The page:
Sorry for that, I just realized my mistake. It wouldn’t have been for this article triggering my curiosity I’d still be mistaking :=)

      1. Anonymous said on November 8, 2019 at 9:09 pm

        @Tom Hawack: I did not find ”security.mixed_content.upgrade_display_content” option description from ghacks-user.js but I changed it ”true” as other options. Thank you.

      2. Tom Hawack said on November 9, 2019 at 10:00 am

        Because I mentioned this ‘security.mixed_content.upgrade_display_content’ I emphasize on the fact that :


        MUST have the same Boolean value : either both true, either both false.

      3. Anonymous said on November 14, 2019 at 5:19 pm

        @Tom Hawack: Waterfox has not ”security.mixed_content.upgrade_display_content”, nor Pale Moon, preference.

        Do you know is it hidden preference or it has no impact? If it does not matter then maybe ”security.mixed_content.block_display_content” can change from false (default) to true.

      4. Anonymous said on November 9, 2019 at 9:31 pm

        Ok. I changed boolean values exactly as you said and I checked also ghacks-user.js.

        It is difficult to follow every change that Mozilla make. I have complained much about some of about:config values become obsolote or are redundant.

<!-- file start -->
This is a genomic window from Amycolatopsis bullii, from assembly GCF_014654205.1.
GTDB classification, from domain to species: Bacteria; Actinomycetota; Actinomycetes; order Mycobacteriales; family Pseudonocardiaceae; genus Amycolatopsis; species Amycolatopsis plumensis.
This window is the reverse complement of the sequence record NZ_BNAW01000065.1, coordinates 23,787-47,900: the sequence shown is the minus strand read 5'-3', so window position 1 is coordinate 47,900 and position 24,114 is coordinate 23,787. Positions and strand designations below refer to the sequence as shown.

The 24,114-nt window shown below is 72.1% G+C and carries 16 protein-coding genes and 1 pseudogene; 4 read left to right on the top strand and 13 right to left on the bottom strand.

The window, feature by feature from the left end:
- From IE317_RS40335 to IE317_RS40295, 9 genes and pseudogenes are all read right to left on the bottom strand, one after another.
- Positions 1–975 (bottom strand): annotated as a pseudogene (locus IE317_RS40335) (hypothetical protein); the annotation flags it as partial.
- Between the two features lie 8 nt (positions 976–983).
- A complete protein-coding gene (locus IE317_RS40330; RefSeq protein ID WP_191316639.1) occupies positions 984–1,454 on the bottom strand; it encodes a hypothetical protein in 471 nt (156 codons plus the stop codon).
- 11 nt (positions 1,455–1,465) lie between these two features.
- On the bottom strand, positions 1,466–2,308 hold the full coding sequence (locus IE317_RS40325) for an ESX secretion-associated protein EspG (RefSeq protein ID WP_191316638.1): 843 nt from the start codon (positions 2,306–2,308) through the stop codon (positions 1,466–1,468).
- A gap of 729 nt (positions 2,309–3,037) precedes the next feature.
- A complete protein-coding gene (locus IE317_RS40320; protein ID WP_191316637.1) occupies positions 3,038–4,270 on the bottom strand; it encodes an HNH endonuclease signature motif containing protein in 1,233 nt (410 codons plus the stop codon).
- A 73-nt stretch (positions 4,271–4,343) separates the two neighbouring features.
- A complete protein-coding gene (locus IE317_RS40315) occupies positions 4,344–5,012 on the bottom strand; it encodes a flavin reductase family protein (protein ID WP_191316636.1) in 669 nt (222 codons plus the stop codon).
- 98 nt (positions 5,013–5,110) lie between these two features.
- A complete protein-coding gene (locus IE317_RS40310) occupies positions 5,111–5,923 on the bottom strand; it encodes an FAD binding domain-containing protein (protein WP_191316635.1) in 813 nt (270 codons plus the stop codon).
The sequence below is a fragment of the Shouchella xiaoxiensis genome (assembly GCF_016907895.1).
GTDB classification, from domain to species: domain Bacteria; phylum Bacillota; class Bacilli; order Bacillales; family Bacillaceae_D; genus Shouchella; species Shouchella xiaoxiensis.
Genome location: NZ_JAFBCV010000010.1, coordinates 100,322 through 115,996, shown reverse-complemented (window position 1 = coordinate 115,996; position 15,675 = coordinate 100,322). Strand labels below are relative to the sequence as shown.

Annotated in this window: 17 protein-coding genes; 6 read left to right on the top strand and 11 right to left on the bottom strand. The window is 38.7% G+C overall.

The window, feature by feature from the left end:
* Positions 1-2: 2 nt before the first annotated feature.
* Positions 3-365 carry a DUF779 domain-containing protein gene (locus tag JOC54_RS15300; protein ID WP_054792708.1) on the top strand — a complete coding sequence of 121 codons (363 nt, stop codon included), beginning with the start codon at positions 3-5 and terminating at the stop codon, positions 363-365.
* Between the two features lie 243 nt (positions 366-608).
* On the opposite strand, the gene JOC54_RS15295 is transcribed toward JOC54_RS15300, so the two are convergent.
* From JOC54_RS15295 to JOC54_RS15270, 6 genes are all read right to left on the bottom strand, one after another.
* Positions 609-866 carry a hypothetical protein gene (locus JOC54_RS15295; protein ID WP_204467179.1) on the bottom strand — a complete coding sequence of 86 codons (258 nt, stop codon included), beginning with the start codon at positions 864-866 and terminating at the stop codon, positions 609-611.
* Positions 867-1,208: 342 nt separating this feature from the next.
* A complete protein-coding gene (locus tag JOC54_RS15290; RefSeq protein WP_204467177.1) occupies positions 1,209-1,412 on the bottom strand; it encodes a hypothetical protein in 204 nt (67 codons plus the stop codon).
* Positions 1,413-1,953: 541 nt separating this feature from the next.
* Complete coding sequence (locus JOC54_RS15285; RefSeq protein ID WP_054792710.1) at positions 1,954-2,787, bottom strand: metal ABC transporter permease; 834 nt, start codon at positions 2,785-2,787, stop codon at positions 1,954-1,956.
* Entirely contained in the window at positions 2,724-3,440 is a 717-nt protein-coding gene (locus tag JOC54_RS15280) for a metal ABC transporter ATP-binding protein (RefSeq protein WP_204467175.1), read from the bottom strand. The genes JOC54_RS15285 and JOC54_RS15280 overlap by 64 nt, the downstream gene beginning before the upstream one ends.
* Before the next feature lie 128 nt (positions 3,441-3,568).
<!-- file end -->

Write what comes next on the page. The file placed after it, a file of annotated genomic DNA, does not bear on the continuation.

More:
Perhaps Thorin-Oakenpants will add ”security.mixed_content.upgrade_display_content”.

        Search word ”mixed”

      5. Anonymous said on November 11, 2019 at 1:35 pm

        Here is instructions for resetting unnecessary preferences. Thank you Thorin-Oakenpants.

  5. fgh said on November 6, 2019 at 9:33 am

    https everywhere getting redundant soon then?

    1. Martin Brinkmann said on November 6, 2019 at 9:40 am

      Not in the short run. Google attempts to upgrade image, video and audio resources to HTTPS only in Chrome. HTTPS Everywhere (I think) has no such restriction and may upgrade other content to HTTPS as well.

  6. notanon said on November 6, 2019 at 7:17 am


    Firefox did this ages ago, but Firefox’s marketshare is not big enough to change the way websites are designed.

    Now most sites use https, but that was not alway the case.

    Right now, there are some websites that insist on using mixed content.

    Hopefully, with Chrome blocking mixed content by default in Chrome 81, this nonsense will stop & all websites & their resources will be secure (https).

    Unfortunately, Manifest v. 3 is still coming. Thank God for Firefox.